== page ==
New buildings now offer amenities tailored to this demographic, Salnick says. They include concierge services similar to those offered at hotels. Such services make it easy to arrange for dog walkers, plan parties, or bring in a masseuse after a stressful day on the golf course.

“They’re coming from 5,000- to 6,000-square-foot houses. They want space. They want an office. They want room for their [visiting] kids,” Salnick says. “They’re interested in things being done for them.”

To cater to these “booming” buyers, urban builders are now putting up more two-bedroom residences with dens and expanded “laundry rooms,” which are generally repurposed  into hobby or craft centers or miniature home offices, says Isabell Kerins, a director of product and business development at Irvine, CA–based John Burns Real Estate Consulting.

She’s also seeing more elevators installed, even in residences with just two floors. And builders are bringing back wet bars and showy wine rooms, closets, and nooks, often with glass enclosures and refrigeration, she says.

More services to meet their needs

In Philadelphia, graying new residents are already revitalizing the historic city. More high-end dining, boutiques, and even pop-up shops are catering to these new residents, says Harris Steinberg, executive director of the Lindy Institute for Urban Innovation at Drexel University.

Nationally, more mixed-use developments with housing, businesses, and services such as doctor’s offices are expected to go up in urban areas, says Jean Setzfand, senior vice president of programs at AARP, a Washington, DC–based nonprofit and lobbying group for older Americans. They will be aimed at both older and younger city dwellers who don’t want to drive or hop in an Uber to pick up necessities, get a checkup, or enjoy a night out.

More art galleries, theaters, and other cultural organizations are also expected to sprout up to appeal to these patrons with ample supplies of both leisure time and money.

And Setzfand expects cities will create more open, car-free, and park spaces where residents of all ages can walk, bike, and enjoy warm-weather concerts. It’s a trend already well underway in places like New York.

“Older individuals are stronger voters,” Setzfand says. “That’s why a lot of the local leaders are paying attention” to what they want. And they’re working to change cities to meet those needs.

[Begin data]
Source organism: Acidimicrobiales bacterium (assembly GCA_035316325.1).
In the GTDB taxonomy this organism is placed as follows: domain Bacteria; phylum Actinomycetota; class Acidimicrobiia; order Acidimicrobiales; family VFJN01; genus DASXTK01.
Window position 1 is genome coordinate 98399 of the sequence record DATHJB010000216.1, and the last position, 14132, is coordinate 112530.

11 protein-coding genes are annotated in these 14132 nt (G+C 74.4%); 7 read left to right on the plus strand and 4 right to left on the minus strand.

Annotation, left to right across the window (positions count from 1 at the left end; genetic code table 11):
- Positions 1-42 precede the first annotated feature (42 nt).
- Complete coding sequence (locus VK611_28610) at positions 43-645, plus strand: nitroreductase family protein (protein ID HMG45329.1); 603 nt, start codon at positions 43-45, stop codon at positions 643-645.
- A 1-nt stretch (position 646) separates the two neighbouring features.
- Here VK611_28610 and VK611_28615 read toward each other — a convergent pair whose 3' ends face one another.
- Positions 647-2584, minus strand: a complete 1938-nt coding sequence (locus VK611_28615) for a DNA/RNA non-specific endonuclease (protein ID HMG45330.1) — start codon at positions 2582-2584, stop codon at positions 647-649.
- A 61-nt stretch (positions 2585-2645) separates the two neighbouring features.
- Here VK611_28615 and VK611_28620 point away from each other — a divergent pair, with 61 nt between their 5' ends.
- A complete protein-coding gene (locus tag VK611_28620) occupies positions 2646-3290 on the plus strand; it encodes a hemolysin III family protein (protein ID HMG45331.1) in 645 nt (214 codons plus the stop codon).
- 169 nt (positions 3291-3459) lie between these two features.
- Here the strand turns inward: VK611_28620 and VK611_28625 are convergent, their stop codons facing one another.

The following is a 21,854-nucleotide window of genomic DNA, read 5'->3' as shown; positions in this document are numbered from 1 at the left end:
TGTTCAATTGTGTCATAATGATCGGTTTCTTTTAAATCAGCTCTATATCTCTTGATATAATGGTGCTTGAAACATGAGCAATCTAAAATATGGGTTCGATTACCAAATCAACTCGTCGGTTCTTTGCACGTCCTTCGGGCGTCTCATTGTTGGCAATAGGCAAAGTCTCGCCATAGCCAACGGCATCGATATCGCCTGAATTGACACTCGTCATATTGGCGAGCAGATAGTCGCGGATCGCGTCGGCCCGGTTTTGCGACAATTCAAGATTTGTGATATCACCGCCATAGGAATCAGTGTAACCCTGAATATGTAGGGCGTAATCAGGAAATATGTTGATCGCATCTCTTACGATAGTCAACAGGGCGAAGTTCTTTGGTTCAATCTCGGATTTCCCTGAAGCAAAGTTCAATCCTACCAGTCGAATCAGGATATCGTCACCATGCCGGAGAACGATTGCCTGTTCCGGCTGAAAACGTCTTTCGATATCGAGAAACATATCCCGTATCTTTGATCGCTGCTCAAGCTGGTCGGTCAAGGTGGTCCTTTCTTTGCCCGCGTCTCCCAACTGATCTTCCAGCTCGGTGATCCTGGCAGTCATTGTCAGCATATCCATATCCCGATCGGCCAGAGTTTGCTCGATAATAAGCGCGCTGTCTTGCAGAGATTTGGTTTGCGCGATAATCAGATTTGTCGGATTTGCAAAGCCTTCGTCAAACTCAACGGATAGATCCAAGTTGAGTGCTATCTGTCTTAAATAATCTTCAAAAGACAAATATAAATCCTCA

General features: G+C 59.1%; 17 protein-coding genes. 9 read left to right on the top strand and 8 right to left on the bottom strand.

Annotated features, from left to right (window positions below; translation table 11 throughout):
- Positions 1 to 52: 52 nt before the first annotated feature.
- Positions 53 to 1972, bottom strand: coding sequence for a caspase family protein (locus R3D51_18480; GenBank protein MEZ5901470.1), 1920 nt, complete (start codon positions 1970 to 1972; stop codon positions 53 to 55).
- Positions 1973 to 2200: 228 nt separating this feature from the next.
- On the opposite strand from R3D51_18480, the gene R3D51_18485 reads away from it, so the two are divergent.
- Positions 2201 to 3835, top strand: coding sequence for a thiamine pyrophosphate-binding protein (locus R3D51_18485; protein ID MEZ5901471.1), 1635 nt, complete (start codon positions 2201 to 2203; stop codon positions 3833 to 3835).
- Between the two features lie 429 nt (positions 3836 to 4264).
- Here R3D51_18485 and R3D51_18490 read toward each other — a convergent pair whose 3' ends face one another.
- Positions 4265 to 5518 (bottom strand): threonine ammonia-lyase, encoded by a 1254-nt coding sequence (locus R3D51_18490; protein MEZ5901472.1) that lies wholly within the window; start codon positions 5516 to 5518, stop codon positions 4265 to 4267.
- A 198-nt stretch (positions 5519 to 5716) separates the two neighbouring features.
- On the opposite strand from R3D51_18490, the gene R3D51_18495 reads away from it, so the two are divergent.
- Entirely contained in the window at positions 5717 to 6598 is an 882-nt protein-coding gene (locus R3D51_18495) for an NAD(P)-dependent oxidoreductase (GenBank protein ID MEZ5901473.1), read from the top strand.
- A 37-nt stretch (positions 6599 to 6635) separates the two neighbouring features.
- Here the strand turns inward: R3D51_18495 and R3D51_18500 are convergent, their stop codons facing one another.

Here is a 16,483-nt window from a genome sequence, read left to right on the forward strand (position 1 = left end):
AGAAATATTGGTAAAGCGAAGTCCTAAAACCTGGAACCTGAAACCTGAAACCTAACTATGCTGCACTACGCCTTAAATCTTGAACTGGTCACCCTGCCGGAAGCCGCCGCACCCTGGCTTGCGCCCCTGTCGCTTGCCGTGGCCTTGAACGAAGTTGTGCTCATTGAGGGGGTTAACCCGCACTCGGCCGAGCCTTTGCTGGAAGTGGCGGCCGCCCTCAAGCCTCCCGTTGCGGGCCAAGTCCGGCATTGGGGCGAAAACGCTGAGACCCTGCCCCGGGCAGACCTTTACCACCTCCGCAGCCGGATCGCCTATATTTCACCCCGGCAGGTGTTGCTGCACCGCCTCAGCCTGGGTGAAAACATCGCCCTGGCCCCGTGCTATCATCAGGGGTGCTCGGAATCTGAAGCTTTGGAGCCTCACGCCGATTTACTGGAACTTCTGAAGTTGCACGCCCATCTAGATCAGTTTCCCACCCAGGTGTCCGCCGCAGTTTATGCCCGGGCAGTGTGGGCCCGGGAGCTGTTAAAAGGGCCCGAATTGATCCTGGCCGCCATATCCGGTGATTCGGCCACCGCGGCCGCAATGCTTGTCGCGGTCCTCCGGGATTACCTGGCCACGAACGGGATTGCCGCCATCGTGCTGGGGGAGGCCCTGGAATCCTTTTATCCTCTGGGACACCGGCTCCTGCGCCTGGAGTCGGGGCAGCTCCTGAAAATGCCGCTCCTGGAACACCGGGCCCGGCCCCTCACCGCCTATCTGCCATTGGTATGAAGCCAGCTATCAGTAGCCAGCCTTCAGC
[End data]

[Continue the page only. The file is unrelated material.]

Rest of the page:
But these perks come at a familiar price: gentrification. In the oldest parts of Philadelphia, for example, boomers are driving up rental and sale prices, which is in turn driving out some of the younger and existing residents who don’t have such deep pockets, says the Lindy Institute’s Steinberg.

More urban suburbs

Those in the Washington, DC, area who aren’t ready to cut the suburban cord often move to closer-in, walkable suburbs that are more like small cities themselves, like Bethesda or Chevy Chase, MD, says real estate agent Asmeret Demeter-Medhane. There’s an influx of condos going up in these areas a stone’s throw from great restaurants and shopping.

Those buyers, like other urban dwellers, are seeking more amenities says Demeter-Medhane, of Long and Foster Real Estate at Christie’s International. And they’re willing to pay for it—to the tune of $700,000 and up.

She’s seeing more buildings come online that appeal to older buyers with their “massive” master bedrooms, huge kitchens, libraries, and fireplaces in their units as well as 24-hour concierges and high-end spas and fitness centers in their buildings.

“Ten or 15 years ago, everyone was moving out into the suburbs,” says Demeter-Medhane, who estimates that about a quarter of her clients are now boomers. “And now everyone is moving back in.”

This article was originally posted/written by Realtor.com.

http://www.realtor.com/news/trends/why-more-baby-boomers-are-moving-back-to-cities/